I don’t agree with Ken Loach about much – especially on his vitriolic and prejudiced politics – but his comments this week on the Marvel franchise are absolutely correct.
“They’re made as commodities like hamburgers,” he told a Sky news interviewer. “It’s not about communicating and it’s not about sharing our imagination.” They were “boring” and “cynical,” he added.
He is not alone in thinking this – venerable filmmakers Martin Scorsese and Francis Ford Coppola both used interviews recently to criticise the Marvel franchise. They were “theme park, amusement park, comic book films,” Scorsese said, and “not cinema”. Ford Coppola followed suit: “I don’t know that anyone gets anything out of seeing the same movie over and over again. Martin was kind when he said it’s not cinema. He didn’t say it’s despicable, which I just say it is”.
Recently, on a transatlantic flight, I sat next to a fellow passenger who was, like me, looking through the United Airlines film selection – I opted for They shall not grow old directed by Peter Jackson. Admittedly, at first, I wondered whether I had made the right choice. The carnage of the First World War daubed in the essential colours of conflict – ghastly browns and reds. Perhaps, my neighbour was queasy, or might find it an odd choice to “chill out to” as we sailed over the Atlantic, I reflected.
But no, about half an hour into the film, I noted that my neighbour was absolutely engrossed with his screen – he was watching the final battle scene of Avengers: Endgame (the highest grossing film of all-time).
After about fifteen minutes, my neighbour rewound the film a bit so he could watch it through again. Nothing wrong with that I suppose. Then he did it again. And again. And again. A couple of hours in, I realised that he must have watched it about a dozen times. It was then that I counted five other passengers all watching the same Avengers: Endgame battle sequence.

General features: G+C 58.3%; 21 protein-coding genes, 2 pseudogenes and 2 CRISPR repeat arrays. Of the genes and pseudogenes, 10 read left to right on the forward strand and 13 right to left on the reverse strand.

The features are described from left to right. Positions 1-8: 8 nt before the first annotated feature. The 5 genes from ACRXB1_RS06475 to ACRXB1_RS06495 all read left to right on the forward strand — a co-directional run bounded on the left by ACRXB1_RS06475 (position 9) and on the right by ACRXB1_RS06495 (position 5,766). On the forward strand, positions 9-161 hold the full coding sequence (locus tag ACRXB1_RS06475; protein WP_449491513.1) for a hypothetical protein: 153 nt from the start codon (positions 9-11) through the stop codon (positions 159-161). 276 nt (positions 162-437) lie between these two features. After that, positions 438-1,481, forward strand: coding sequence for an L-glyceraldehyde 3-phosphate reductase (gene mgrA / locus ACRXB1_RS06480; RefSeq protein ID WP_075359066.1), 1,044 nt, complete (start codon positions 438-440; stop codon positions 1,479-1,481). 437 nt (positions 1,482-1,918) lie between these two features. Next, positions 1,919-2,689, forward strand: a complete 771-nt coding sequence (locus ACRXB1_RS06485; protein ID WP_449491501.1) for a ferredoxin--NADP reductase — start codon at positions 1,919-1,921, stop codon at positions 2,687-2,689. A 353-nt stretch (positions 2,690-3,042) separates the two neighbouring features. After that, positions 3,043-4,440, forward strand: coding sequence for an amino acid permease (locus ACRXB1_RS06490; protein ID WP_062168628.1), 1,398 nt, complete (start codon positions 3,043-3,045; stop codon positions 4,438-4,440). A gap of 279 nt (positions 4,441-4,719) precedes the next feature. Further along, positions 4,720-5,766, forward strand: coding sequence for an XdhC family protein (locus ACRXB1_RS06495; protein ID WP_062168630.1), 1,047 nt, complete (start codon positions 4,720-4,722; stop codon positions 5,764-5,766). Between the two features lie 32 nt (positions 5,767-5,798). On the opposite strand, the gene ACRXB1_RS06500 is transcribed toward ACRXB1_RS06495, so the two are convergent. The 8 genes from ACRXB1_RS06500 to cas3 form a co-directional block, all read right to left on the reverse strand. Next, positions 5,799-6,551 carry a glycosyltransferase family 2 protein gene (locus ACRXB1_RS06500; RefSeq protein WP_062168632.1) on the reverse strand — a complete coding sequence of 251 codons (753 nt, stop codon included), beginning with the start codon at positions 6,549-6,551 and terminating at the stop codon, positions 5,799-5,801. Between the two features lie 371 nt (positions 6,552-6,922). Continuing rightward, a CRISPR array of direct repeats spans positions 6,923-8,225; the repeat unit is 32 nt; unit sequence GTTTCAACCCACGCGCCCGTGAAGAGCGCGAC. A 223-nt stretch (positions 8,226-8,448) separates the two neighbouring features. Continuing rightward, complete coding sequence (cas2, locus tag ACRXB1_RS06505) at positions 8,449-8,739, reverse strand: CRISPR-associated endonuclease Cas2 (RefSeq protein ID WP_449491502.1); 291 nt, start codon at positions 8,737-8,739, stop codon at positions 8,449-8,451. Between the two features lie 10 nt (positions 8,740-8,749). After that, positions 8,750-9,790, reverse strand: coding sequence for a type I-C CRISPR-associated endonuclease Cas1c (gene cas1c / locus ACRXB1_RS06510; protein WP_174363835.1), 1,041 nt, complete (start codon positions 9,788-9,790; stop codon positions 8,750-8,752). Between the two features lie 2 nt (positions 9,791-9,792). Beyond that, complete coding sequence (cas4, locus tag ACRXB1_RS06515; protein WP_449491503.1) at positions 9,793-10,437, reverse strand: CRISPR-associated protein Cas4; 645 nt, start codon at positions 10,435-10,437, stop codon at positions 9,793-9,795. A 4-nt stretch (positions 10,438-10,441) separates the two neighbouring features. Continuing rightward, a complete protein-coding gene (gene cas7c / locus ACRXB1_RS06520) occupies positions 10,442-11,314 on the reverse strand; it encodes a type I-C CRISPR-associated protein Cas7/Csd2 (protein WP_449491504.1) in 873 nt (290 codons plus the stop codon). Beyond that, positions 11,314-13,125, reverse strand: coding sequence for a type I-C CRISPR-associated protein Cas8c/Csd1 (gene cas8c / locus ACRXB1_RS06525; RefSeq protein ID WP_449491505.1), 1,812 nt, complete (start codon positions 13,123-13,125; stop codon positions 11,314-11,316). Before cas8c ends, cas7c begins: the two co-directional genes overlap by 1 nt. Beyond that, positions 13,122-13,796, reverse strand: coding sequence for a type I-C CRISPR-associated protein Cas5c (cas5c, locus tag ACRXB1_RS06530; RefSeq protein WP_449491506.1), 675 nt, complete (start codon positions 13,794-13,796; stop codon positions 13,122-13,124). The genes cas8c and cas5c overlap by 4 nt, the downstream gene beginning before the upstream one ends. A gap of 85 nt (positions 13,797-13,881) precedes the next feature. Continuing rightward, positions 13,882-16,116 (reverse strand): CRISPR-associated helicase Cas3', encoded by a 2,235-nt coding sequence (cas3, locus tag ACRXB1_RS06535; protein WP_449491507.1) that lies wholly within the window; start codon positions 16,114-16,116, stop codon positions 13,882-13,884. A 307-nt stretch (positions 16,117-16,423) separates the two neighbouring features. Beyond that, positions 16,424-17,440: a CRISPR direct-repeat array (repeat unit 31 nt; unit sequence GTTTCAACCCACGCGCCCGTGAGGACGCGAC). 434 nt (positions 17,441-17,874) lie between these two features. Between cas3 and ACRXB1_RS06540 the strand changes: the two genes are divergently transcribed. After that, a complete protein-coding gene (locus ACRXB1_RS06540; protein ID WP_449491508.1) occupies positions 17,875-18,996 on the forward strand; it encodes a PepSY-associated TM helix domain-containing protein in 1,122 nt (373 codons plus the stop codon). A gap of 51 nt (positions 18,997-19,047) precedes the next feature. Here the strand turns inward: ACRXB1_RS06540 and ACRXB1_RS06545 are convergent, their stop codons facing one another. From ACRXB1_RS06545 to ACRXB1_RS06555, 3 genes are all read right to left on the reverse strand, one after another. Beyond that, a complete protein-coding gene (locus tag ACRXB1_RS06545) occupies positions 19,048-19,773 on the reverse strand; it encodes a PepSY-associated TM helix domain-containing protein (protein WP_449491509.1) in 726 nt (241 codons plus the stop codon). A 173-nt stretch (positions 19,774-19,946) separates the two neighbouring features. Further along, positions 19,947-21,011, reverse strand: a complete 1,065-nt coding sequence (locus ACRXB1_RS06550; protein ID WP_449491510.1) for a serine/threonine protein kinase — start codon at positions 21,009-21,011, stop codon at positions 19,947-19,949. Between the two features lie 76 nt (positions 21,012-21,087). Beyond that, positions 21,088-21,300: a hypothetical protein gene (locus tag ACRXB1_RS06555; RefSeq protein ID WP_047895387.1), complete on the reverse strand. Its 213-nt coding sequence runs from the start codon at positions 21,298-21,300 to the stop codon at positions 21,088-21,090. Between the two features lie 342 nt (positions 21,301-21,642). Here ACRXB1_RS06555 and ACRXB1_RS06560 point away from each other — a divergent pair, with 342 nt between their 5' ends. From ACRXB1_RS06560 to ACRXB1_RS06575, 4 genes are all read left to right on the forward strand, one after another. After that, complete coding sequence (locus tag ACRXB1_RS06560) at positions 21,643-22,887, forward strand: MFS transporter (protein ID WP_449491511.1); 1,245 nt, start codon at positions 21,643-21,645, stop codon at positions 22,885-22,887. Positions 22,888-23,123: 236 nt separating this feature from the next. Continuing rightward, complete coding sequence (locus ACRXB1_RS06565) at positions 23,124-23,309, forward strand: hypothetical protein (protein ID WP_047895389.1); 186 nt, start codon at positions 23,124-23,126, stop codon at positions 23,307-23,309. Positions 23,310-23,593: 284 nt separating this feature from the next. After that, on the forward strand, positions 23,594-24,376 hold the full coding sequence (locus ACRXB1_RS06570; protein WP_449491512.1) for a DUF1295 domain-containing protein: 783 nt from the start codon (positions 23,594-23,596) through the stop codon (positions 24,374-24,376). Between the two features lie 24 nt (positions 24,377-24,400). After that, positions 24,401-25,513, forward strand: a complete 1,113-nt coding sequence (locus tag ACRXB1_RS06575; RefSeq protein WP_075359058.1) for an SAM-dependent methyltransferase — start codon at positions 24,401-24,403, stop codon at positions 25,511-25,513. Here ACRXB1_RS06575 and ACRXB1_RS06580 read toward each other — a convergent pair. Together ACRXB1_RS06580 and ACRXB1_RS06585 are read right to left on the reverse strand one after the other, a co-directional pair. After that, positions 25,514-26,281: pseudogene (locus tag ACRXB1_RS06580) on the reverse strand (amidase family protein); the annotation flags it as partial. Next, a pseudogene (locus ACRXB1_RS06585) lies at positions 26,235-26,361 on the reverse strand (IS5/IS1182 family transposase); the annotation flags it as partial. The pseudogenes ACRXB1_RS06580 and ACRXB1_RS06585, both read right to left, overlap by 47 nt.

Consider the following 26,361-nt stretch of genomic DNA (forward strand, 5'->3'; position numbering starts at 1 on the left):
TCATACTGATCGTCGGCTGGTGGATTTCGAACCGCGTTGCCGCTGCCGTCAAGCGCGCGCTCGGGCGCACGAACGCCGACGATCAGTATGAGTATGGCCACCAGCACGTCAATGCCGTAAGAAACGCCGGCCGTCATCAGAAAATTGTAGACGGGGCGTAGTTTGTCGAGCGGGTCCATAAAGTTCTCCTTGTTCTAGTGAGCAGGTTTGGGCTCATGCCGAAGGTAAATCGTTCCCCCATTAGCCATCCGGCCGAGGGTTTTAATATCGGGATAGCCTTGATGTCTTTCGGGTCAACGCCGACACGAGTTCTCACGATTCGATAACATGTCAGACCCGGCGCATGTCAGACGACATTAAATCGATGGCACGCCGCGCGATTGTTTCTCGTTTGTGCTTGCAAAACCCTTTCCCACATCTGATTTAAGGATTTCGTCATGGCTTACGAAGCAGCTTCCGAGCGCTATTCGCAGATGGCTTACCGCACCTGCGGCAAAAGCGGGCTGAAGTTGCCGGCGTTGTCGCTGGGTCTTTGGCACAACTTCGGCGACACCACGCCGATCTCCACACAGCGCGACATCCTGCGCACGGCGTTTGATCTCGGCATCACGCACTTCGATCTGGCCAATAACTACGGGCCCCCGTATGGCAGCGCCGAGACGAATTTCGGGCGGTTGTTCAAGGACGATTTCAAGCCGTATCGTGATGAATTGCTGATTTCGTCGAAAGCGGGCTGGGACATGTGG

Why are superhero films so popular? There is an element of spectacle – it’s good sport after all. At the cinema where I saw Avengers: Endgame, the whole audience clapped and cheered at the end of the film’s climactic scene, a truly “epic” piling up of flesh and exploded matter until (spoiler alert) as usual the good guy manages to whack the bad guy and it’s all over.
Pier Paolo Pasolini once called cinema “the sacred language of reality”. Well, Marvel surely ain’t that.
Marvel films, in their repetitive story lines and formulaic visual language, tap into a rich vein of so-called “commercial” cinema. The industrialist Henry Ford founded a Motion Picture Department in 1913, which had a then considerable $600,000 annual budget, and churned out films at roughly a rate of once a week. The films were widely distributed across the Americas and they were among the most watched silent films of the day. They championed “Fordist” working practices – the rhythms of the assembly line, forging an ever more seamless relationship between man and machine. Classics include the 1914 film How Henry Ford Makes 1,000 Cars a Day.
Loach, Scorsese and Coppola are of course engaging in their own commercially savvy gambit. By selling their own vision of cinema as cinema as opposed to “the other lot” they are making quite a crass claim about the intrinsic truth value of their own art – the other guy might be interested in the big bucks; I, however, seek out truth, enlightenment etc – but that doesn’t mean they aren’t right about Marvel, the ultimate Fordist fantasy.